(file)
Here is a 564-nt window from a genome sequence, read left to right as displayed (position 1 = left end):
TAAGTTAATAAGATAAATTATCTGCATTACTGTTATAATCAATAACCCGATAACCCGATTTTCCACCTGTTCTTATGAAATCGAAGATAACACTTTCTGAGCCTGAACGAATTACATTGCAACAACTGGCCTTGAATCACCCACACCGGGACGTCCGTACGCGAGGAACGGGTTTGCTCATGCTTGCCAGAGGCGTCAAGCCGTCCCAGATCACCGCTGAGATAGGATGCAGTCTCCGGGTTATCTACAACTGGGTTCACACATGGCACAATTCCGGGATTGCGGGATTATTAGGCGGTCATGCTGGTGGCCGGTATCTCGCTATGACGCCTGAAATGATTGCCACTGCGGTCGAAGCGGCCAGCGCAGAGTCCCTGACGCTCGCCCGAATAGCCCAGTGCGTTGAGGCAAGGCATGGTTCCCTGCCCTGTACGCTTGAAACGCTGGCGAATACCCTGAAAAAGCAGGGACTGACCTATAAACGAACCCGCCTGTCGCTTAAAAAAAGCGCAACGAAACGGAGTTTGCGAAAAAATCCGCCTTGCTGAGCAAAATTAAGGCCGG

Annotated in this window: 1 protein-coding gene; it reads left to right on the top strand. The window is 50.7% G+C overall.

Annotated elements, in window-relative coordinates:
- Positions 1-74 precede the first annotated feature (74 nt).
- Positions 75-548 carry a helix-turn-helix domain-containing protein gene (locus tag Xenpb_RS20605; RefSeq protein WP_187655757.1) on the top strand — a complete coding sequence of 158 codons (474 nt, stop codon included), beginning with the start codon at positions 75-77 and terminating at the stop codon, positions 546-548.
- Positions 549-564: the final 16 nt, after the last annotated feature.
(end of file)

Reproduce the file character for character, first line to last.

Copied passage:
Here is a 564-nt window from a genome sequence, read left to right as displayed (position 1 = left end):
TAAGTTAATAAGATAAATTATCTGCATTACTGTTATAATCAATAACCCGATAACCCGATTTTCCACCTGTTCTTATGAAATCGAAGATAACACTTTCTGAGCCTGAACGAATTACATTGCAACAACTGGCCTTGAATCACCCACACCGGGACGTCCGTACGCGAGGAACGGGTTTGCTCATGCTTGCCAGAGGCGTCAAGCCGTCCCAGATCACCGCTGAGATAGGATGCAGTCTCCGGGTTATCTACAACTGGGTTCACACATGGCACAATTCCGGGATTGCGGGATTATTAGGCGGTCATGCTGGTGGCCGGTATCTCGCTATGACGCCTGAAATGATTGCCACTGCGGTCGAAGCGGCCAGCGCAGAGTCCCTGACGCTCGCCCGAATAGCCCAGTGCGTTGAGGCAAGGCATGGTTCCCTGCCCTGTACGCTTGAAACGCTGGCGAATACCCTGAAAAAGCAGGGACTGACCTATAAACGAACCCGCCTGTCGCTTAAAAAAAGCGCAACGAAACGGAGTTTGCGAAAAAATCCGCCTTGCTGAGCAAAATTAAGGCCGG

Annotated in this window: 1 protein-coding gene; it reads left to right on the top strand. The window is 50.7% G+C overall.

Annotated elements, in window-relative coordinates:
- Positions 1-74 precede the first annotated feature (74 nt).
- Positions 75-548 carry a helix-turn-helix domain-containing protein gene (locus tag Xenpb_RS20605; RefSeq protein WP_187655757.1) on the top strand — a complete coding sequence of 158 codons (474 nt, stop codon included), beginning with the start codon at positions 75-77 and terminating at the stop codon, positions 546-548.
- Positions 549-564: the final 16 nt, after the last annotated feature.